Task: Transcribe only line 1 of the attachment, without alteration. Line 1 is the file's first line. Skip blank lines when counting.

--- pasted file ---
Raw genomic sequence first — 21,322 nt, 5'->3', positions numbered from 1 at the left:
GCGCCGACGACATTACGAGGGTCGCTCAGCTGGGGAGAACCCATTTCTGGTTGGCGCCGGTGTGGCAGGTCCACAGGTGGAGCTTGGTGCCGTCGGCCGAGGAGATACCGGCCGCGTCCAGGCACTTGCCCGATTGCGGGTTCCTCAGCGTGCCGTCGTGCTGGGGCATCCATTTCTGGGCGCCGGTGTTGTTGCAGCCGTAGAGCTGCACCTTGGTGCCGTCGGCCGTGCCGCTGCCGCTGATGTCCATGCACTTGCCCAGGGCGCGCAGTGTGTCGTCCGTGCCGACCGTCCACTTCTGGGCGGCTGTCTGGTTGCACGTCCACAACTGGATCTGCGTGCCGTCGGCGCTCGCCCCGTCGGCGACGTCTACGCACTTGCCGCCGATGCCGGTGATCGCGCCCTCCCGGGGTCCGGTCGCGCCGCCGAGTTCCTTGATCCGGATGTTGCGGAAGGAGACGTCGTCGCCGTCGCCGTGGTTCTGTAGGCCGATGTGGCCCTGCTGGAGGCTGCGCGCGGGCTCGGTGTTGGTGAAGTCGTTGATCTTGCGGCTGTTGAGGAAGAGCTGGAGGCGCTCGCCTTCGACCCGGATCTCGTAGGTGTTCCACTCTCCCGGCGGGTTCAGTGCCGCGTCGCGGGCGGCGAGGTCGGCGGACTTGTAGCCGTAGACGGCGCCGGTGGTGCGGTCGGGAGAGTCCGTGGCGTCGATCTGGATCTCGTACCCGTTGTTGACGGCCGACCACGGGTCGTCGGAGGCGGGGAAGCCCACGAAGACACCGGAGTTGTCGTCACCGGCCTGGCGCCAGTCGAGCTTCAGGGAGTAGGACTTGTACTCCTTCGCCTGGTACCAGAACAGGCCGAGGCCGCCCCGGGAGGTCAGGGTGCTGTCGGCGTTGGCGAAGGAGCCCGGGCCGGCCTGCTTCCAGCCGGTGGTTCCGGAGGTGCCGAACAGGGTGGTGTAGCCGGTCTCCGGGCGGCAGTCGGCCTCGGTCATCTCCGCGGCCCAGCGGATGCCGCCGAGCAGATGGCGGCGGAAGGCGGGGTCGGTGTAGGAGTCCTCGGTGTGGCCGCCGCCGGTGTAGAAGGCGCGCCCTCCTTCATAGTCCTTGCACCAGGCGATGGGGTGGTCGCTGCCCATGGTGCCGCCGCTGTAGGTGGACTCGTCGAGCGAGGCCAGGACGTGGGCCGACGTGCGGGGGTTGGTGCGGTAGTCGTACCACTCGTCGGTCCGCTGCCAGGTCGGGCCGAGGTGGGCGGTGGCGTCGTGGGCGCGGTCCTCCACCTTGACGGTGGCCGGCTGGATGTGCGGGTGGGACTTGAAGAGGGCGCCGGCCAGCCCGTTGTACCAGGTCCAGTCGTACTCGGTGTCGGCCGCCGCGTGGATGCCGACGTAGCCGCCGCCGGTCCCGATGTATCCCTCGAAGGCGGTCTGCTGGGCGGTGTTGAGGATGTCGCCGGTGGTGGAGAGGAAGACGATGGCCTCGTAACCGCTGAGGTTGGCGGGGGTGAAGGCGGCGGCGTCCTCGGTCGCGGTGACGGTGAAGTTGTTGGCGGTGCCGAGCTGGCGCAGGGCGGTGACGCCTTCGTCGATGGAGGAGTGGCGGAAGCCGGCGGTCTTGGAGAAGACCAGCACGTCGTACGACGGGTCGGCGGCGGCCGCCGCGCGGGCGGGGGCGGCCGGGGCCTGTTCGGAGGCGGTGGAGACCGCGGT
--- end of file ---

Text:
Raw genomic sequence first — 21,322 nt, 5'->3', positions numbered from 1 at the left: